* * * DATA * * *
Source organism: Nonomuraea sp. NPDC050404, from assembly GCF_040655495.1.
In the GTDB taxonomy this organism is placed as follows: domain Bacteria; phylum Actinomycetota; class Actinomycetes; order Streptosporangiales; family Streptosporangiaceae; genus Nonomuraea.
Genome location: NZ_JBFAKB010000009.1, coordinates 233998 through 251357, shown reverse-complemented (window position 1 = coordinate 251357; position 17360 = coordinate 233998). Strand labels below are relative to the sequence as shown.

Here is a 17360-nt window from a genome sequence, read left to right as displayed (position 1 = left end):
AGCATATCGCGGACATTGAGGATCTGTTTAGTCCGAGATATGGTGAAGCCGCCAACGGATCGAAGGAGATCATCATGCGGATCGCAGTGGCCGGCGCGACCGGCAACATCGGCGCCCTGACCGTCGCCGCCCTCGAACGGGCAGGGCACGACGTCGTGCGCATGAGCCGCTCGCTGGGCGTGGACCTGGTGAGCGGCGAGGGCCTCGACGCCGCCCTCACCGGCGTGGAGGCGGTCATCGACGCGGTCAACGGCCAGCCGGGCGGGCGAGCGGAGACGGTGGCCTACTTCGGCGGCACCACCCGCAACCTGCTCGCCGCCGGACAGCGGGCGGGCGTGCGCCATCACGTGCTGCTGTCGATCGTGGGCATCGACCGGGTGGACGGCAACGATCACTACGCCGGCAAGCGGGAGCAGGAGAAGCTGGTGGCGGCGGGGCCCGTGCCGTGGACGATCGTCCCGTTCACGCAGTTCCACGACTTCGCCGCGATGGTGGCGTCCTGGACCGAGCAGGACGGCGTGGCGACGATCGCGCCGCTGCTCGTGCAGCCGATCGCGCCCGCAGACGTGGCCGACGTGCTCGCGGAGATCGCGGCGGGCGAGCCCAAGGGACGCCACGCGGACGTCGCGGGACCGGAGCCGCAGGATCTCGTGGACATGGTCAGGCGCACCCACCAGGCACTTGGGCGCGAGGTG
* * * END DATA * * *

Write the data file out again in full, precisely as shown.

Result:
Source organism: Nonomuraea sp. NPDC050404, from assembly GCF_040655495.1.
In the GTDB taxonomy this organism is placed as follows: domain Bacteria; phylum Actinomycetota; class Actinomycetes; order Streptosporangiales; family Streptosporangiaceae; genus Nonomuraea.
Genome location: NZ_JBFAKB010000009.1, coordinates 233998 through 251357, shown reverse-complemented (window position 1 = coordinate 251357; position 17360 = coordinate 233998). Strand labels below are relative to the sequence as shown.

Here is a 17360-nt window from a genome sequence, read left to right as displayed (position 1 = left end):
AGCATATCGCGGACATTGAGGATCTGTTTAGTCCGAGATATGGTGAAGCCGCCAACGGATCGAAGGAGATCATCATGCGGATCGCAGTGGCCGGCGCGACCGGCAACATCGGCGCCCTGACCGTCGCCGCCCTCGAACGGGCAGGGCACGACGTCGTGCGCATGAGCCGCTCGCTGGGCGTGGACCTGGTGAGCGGCGAGGGCCTCGACGCCGCCCTCACCGGCGTGGAGGCGGTCATCGACGCGGTCAACGGCCAGCCGGGCGGGCGAGCGGAGACGGTGGCCTACTTCGGCGGCACCACCCGCAACCTGCTCGCCGCCGGACAGCGGGCGGGCGTGCGCCATCACGTGCTGCTGTCGATCGTGGGCATCGACCGGGTGGACGGCAACGATCACTACGCCGGCAAGCGGGAGCAGGAGAAGCTGGTGGCGGCGGGGCCCGTGCCGTGGACGATCGTCCCGTTCACGCAGTTCCACGACTTCGCCGCGATGGTGGCGTCCTGGACCGAGCAGGACGGCGTGGCGACGATCGCGCCGCTGCTCGTGCAGCCGATCGCGCCCGCAGACGTGGCCGACGTGCTCGCGGAGATCGCGGCGGGCGAGCCCAAGGGACGCCACGCGGACGTCGCGGGACCGGAGCCGCAGGATCTCGTGGACATGGTCAGGCGCACCCACCAGGCACTTGGGCGCGAGGTG